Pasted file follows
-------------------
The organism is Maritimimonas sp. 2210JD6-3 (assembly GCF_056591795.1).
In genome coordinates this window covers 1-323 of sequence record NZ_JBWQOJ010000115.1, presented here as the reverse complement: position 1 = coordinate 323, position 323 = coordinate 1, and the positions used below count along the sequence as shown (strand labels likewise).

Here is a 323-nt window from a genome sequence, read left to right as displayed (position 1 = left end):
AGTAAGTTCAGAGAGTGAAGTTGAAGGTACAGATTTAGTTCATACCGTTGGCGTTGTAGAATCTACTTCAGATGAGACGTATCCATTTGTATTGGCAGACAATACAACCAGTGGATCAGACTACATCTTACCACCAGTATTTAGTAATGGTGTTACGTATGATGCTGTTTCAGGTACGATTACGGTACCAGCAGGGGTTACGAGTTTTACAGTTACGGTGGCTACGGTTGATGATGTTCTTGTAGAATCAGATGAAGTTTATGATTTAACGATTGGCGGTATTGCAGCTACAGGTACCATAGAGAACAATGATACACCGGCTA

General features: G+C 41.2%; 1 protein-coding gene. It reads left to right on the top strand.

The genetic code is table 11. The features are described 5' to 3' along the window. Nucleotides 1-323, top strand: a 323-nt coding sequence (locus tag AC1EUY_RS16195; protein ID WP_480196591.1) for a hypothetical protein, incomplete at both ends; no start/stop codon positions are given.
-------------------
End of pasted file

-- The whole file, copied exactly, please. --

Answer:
The organism is Maritimimonas sp. 2210JD6-3 (assembly GCF_056591795.1).
In genome coordinates this window covers 1-323 of sequence record NZ_JBWQOJ010000115.1, presented here as the reverse complement: position 1 = coordinate 323, position 323 = coordinate 1, and the positions used below count along the sequence as shown (strand labels likewise).

Here is a 323-nt window from a genome sequence, read left to right as displayed (position 1 = left end):
AGTAAGTTCAGAGAGTGAAGTTGAAGGTACAGATTTAGTTCATACCGTTGGCGTTGTAGAATCTACTTCAGATGAGACGTATCCATTTGTATTGGCAGACAATACAACCAGTGGATCAGACTACATCTTACCACCAGTATTTAGTAATGGTGTTACGTATGATGCTGTTTCAGGTACGATTACGGTACCAGCAGGGGTTACGAGTTTTACAGTTACGGTGGCTACGGTTGATGATGTTCTTGTAGAATCAGATGAAGTTTATGATTTAACGATTGGCGGTATTGCAGCTACAGGTACCATAGAGAACAATGATACACCGGCTA

General features: G+C 41.2%; 1 protein-coding gene. It reads left to right on the top strand.

The genetic code is table 11. The features are described 5' to 3' along the window. Nucleotides 1-323, top strand: a 323-nt coding sequence (locus tag AC1EUY_RS16195; protein ID WP_480196591.1) for a hypothetical protein, incomplete at both ends; no start/stop codon positions are given.